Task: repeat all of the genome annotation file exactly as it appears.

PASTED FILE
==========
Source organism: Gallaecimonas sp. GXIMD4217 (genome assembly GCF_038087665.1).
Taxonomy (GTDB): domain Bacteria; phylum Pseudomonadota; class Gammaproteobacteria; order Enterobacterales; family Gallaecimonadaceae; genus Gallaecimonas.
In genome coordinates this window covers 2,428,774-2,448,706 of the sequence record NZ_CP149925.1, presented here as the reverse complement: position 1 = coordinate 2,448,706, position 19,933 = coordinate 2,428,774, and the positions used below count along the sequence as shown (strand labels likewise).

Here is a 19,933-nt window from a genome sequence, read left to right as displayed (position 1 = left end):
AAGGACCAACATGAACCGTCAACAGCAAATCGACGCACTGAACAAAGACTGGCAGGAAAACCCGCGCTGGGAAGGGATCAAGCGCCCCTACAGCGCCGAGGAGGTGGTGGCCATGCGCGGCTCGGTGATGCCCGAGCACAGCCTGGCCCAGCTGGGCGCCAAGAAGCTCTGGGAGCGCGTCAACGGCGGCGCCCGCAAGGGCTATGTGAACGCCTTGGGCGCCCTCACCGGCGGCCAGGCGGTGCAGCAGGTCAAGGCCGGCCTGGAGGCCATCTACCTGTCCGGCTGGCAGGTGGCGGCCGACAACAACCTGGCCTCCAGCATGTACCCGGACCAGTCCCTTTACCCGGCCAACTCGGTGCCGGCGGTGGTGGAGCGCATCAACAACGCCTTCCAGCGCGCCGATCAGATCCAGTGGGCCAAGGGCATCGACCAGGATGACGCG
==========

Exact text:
Source organism: Gallaecimonas sp. GXIMD4217 (genome assembly GCF_038087665.1).
Taxonomy (GTDB): domain Bacteria; phylum Pseudomonadota; class Gammaproteobacteria; order Enterobacterales; family Gallaecimonadaceae; genus Gallaecimonas.
In genome coordinates this window covers 2,428,774-2,448,706 of the sequence record NZ_CP149925.1, presented here as the reverse complement: position 1 = coordinate 2,448,706, position 19,933 = coordinate 2,428,774, and the positions used below count along the sequence as shown (strand labels likewise).

Here is a 19,933-nt window from a genome sequence, read left to right as displayed (position 1 = left end):
AAGGACCAACATGAACCGTCAACAGCAAATCGACGCACTGAACAAAGACTGGCAGGAAAACCCGCGCTGGGAAGGGATCAAGCGCCCCTACAGCGCCGAGGAGGTGGTGGCCATGCGCGGCTCGGTGATGCCCGAGCACAGCCTGGCCCAGCTGGGCGCCAAGAAGCTCTGGGAGCGCGTCAACGGCGGCGCCCGCAAGGGCTATGTGAACGCCTTGGGCGCCCTCACCGGCGGCCAGGCGGTGCAGCAGGTCAAGGCCGGCCTGGAGGCCATCTACCTGTCCGGCTGGCAGGTGGCGGCCGACAACAACCTGGCCTCCAGCATGTACCCGGACCAGTCCCTTTACCCGGCCAACTCGGTGCCGGCGGTGGTGGAGCGCATCAACAACGCCTTCCAGCGCGCCGATCAGATCCAGTGGGCCAAGGGCATCGACCAGGATGACGCG